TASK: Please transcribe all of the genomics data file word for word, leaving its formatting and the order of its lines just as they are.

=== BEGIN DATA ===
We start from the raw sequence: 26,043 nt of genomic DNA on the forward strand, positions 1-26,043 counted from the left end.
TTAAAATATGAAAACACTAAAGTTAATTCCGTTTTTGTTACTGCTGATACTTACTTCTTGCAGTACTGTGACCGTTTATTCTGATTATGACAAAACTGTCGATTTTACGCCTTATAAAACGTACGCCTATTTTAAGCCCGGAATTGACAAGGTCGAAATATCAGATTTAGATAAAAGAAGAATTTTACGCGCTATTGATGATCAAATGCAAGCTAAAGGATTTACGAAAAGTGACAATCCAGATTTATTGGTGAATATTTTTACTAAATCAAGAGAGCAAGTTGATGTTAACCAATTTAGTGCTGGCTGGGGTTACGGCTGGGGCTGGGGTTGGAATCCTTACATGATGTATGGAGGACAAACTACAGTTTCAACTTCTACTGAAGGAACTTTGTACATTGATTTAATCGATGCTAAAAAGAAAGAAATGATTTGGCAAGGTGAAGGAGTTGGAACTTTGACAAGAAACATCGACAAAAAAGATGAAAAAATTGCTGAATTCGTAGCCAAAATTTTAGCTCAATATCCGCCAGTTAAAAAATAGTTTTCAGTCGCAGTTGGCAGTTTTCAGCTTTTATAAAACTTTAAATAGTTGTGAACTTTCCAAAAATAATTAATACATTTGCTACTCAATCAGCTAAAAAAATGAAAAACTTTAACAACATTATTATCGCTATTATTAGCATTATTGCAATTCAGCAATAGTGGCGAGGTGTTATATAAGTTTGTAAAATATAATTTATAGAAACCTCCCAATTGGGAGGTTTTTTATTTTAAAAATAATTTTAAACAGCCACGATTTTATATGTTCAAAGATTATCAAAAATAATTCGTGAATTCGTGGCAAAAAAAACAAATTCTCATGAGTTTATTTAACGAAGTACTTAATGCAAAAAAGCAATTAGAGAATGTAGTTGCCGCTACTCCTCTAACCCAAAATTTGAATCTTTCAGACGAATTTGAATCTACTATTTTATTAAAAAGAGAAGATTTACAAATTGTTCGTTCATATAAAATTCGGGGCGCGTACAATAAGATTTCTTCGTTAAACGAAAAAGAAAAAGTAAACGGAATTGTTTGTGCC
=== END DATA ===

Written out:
We start from the raw sequence: 26,043 nt of genomic DNA on the forward strand, positions 1-26,043 counted from the left end.
TTAAAATATGAAAACACTAAAGTTAATTCCGTTTTTGTTACTGCTGATACTTACTTCTTGCAGTACTGTGACCGTTTATTCTGATTATGACAAAACTGTCGATTTTACGCCTTATAAAACGTACGCCTATTTTAAGCCCGGAATTGACAAGGTCGAAATATCAGATTTAGATAAAAGAAGAATTTTACGCGCTATTGATGATCAAATGCAAGCTAAAGGATTTACGAAAAGTGACAATCCAGATTTATTGGTGAATATTTTTACTAAATCAAGAGAGCAAGTTGATGTTAACCAATTTAGTGCTGGCTGGGGTTACGGCTGGGGCTGGGGTTGGAATCCTTACATGATGTATGGAGGACAAACTACAGTTTCAACTTCTACTGAAGGAACTTTGTACATTGATTTAATCGATGCTAAAAAGAAAGAAATGATTTGGCAAGGTGAAGGAGTTGGAACTTTGACAAGAAACATCGACAAAAAAGATGAAAAAATTGCTGAATTCGTAGCCAAAATTTTAGCTCAATATCCGCCAGTTAAAAAATAGTTTTCAGTCGCAGTTGGCAGTTTTCAGCTTTTATAAAACTTTAAATAGTTGTGAACTTTCCAAAAATAATTAATACATTTGCTACTCAATCAGCTAAAAAAATGAAAAACTTTAACAACATTATTATCGCTATTATTAGCATTATTGCAATTCAGCAATAGTGGCGAGGTGTTATATAAGTTTGTAAAATATAATTTATAGAAACCTCCCAATTGGGAGGTTTTTTATTTTAAAAATAATTTTAAACAGCCACGATTTTATATGTTCAAAGATTATCAAAAATAATTCGTGAATTCGTGGCAAAAAAAACAAATTCTCATGAGTTTATTTAACGAAGTACTTAATGCAAAAAAGCAATTAGAGAATGTAGTTGCCGCTACTCCTCTAACCCAAAATTTGAATCTTTCAGACGAATTTGAATCTACTATTTTATTAAAAAGAGAAGATTTACAAATTGTTCGTTCATATAAAATTCGGGGCGCGTACAATAAGATTTCTTCGTTAAACGAAAAAGAAAAAGTAAACGGAATTGTTTGTGCC